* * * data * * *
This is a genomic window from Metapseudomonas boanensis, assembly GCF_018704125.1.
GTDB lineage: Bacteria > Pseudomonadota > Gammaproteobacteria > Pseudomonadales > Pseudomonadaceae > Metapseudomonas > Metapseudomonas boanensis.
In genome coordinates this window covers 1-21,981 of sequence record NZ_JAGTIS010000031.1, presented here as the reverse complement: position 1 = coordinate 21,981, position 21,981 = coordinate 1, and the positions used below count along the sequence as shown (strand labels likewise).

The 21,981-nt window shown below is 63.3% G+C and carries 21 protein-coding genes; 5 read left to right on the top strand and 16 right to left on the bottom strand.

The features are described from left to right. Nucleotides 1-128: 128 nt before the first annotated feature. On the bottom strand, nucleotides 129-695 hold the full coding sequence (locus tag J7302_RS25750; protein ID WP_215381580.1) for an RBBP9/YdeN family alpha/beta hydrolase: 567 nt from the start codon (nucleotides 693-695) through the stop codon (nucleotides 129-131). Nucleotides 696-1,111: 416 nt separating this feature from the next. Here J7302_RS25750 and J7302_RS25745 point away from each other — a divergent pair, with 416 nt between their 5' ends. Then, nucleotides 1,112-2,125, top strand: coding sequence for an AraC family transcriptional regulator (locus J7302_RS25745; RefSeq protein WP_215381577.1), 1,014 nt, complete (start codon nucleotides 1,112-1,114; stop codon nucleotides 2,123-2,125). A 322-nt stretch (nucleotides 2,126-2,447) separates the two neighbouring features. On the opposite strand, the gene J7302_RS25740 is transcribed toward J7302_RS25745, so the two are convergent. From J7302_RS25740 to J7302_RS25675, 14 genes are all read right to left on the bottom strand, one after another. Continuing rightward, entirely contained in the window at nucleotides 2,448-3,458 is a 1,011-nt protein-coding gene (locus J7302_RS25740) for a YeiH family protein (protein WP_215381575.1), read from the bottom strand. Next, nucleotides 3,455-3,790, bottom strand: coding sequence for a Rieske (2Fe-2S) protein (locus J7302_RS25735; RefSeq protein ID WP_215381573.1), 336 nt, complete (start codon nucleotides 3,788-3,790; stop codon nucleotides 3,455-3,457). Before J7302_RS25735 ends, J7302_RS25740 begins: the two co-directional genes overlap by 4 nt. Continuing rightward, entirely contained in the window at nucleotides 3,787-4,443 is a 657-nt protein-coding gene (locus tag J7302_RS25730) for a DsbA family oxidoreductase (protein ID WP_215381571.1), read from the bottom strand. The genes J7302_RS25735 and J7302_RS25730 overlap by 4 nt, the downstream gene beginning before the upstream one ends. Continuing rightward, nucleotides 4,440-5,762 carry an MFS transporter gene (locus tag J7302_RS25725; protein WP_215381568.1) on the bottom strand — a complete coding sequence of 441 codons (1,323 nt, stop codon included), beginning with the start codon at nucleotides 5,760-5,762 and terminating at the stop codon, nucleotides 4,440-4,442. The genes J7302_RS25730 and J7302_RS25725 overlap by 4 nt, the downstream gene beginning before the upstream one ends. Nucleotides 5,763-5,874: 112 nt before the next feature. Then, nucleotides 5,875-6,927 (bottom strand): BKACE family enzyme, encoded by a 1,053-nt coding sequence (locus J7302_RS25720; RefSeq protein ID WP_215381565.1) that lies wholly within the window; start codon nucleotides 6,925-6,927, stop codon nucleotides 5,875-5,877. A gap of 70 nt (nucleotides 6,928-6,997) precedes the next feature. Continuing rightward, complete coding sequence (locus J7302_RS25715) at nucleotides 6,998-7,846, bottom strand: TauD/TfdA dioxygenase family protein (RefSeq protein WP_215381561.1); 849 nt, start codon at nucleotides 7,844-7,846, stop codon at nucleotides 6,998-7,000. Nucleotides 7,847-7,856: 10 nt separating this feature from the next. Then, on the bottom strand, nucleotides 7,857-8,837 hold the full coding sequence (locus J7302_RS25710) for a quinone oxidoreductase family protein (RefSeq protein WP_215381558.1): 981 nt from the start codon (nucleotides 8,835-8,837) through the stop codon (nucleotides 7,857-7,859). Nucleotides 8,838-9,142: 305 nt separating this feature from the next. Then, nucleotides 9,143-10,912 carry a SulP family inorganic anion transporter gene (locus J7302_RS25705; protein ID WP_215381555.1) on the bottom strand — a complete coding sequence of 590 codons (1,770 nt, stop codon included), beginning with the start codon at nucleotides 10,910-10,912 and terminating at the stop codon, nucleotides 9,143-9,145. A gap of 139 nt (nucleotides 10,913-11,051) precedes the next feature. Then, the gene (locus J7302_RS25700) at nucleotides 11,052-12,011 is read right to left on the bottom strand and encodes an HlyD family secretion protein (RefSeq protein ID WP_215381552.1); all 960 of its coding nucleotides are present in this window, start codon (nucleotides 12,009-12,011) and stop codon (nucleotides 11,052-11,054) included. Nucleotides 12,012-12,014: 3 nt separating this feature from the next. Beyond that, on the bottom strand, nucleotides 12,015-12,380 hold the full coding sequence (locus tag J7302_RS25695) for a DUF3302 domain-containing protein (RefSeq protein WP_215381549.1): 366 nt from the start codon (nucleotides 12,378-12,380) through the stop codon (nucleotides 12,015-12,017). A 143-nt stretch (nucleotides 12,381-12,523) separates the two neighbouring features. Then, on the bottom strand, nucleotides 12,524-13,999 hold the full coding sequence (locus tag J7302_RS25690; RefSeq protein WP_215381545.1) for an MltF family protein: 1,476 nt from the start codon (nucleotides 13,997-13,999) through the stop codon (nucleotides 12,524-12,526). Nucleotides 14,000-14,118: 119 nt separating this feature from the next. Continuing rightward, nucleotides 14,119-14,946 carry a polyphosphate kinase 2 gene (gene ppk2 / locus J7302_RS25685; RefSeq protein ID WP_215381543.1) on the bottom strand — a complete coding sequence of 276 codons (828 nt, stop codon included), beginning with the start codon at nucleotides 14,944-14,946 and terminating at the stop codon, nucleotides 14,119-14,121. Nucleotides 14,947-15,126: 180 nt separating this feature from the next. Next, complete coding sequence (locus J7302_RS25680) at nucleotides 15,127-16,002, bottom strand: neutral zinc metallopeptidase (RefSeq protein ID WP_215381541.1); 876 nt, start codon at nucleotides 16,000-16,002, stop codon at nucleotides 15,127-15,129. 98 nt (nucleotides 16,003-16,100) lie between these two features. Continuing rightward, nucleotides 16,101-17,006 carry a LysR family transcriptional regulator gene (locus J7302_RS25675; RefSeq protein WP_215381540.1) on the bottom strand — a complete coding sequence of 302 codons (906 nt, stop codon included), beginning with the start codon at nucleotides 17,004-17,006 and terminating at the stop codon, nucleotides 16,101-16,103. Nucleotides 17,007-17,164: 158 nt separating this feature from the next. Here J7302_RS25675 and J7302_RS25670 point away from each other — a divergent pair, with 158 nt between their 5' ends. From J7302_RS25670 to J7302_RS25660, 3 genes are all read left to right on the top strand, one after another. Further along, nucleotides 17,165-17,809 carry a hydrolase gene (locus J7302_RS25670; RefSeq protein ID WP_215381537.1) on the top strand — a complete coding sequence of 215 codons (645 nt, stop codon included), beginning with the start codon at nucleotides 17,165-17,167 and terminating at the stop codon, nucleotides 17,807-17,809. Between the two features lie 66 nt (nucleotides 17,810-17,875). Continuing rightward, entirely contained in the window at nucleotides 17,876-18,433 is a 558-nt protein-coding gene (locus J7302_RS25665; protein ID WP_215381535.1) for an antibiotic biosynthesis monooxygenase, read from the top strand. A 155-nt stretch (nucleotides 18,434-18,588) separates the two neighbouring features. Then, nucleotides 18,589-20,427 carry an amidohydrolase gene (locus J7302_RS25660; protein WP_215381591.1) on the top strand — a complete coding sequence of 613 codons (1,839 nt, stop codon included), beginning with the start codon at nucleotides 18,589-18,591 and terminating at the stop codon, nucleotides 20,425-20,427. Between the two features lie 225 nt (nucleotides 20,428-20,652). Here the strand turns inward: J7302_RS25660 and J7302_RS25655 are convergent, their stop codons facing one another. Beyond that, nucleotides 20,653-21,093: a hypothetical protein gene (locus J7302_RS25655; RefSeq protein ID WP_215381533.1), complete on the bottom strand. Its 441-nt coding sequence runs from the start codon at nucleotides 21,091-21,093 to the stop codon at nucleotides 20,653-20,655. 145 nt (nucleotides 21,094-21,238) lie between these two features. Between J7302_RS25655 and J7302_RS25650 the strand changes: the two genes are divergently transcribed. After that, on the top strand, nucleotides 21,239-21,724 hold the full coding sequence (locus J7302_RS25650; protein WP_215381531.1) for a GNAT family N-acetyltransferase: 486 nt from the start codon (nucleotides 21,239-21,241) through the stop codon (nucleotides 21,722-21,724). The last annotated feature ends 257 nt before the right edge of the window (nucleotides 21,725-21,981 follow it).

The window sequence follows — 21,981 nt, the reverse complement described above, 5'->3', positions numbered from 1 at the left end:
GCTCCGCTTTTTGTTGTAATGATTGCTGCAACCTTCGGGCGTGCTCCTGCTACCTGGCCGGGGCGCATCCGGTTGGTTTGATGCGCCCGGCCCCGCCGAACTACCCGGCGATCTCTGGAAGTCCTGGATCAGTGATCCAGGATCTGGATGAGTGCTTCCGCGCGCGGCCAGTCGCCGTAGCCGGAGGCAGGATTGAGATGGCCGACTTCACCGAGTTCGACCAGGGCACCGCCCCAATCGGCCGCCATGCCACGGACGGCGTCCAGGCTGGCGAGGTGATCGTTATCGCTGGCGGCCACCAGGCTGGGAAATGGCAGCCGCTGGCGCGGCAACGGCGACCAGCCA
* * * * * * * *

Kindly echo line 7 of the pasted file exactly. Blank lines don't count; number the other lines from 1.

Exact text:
GCTCCGCTTTTTGTTGTAATGATTGCTGCAACCTTCGGGCGTGCTCCTGCTACCTGGCCGGGGCGCATCCGGTTGGTTTGATGCGCCCGGCCCCGCCGAACTACCCGGCGATCTCTGGAAGTCCTGGATCAGTGATCCAGGATCTGGATGAGTGCTTCCGCGCGCGGCCAGTCGCCGTAGCCGGAGGCAGGATTGAGATGGCCGACTTCACCGAGTTCGACCAGGGCACCGCCCCAATCGGCCGCCATGCCACGGACGGCGTCCAGGCTGGCGAGGTGATCGTTATCGCTGGCGGCCACCAGGCTGGGAAATGGCAGCCGCTGGCGCGGCAACGGCGACCAGCCA